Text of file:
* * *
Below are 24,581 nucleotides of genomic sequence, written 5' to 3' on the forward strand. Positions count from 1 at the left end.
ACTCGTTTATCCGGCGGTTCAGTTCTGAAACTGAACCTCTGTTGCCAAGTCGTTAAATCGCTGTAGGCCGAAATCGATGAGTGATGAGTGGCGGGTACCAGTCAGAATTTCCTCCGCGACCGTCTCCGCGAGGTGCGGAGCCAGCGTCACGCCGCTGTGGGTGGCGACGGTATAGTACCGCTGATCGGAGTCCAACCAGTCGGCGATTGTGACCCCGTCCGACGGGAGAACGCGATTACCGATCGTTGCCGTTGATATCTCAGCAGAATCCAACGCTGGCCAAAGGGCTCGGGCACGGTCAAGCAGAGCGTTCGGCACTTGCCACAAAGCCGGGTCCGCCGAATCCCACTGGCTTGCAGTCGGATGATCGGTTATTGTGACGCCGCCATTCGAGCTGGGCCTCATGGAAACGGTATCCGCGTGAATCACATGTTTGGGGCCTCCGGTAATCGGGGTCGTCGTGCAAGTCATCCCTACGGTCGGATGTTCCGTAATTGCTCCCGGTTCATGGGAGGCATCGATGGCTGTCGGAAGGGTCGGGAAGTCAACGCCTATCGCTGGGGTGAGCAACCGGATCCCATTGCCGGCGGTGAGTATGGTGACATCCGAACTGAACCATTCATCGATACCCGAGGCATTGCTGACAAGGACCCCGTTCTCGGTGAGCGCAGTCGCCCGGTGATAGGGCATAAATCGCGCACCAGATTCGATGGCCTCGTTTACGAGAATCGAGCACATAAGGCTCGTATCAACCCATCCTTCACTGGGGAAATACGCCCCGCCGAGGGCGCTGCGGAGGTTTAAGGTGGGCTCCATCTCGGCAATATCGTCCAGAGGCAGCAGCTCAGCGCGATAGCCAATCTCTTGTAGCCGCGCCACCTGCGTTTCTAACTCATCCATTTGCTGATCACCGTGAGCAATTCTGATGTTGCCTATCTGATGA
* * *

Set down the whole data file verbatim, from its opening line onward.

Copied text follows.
Below are 24,581 nucleotides of genomic sequence, written 5' to 3' on the forward strand. Positions count from 1 at the left end.
ACTCGTTTATCCGGCGGTTCAGTTCTGAAACTGAACCTCTGTTGCCAAGTCGTTAAATCGCTGTAGGCCGAAATCGATGAGTGATGAGTGGCGGGTACCAGTCAGAATTTCCTCCGCGACCGTCTCCGCGAGGTGCGGAGCCAGCGTCACGCCGCTGTGGGTGGCGACGGTATAGTACCGCTGATCGGAGTCCAACCAGTCGGCGATTGTGACCCCGTCCGACGGGAGAACGCGATTACCGATCGTTGCCGTTGATATCTCAGCAGAATCCAACGCTGGCCAAAGGGCTCGGGCACGGTCAAGCAGAGCGTTCGGCACTTGCCACAAAGCCGGGTCCGCCGAATCCCACTGGCTTGCAGTCGGATGATCGGTTATTGTGACGCCGCCATTCGAGCTGGGCCTCATGGAAACGGTATCCGCGTGAATCACATGTTTGGGGCCTCCGGTAATCGGGGTCGTCGTGCAAGTCATCCCTACGGTCGGATGTTCCGTAATTGCTCCCGGTTCATGGGAGGCATCGATGGCTGTCGGAAGGGTCGGGAAGTCAACGCCTATCGCTGGGGTGAGCAACCGGATCCCATTGCCGGCGGTGAGTATGGTGACATCCGAACTGAACCATTCATCGATACCCGAGGCATTGCTGACAAGGACCCCGTTCTCGGTGAGCGCAGTCGCCCGGTGATAGGGCATAAATCGCGCACCAGATTCGATGGCCTCGTTTACGAGAATCGAGCACATAAGGCTCGTATCAACCCATCCTTCACTGGGGAAATACGCCCCGCCGAGGGCGCTGCGGAGGTTTAAGGTGGGCTCCATCTCGGCAATATCGTCCAGAGGCAGCAGCTCAGCGCGATAGCCAATCTCTTGTAGCCGCGCCACCTGCGTTTCTAACTCATCCATTTGCTGATCACCGTGAGCAATTCTGATGTTGCCTATCTGATGA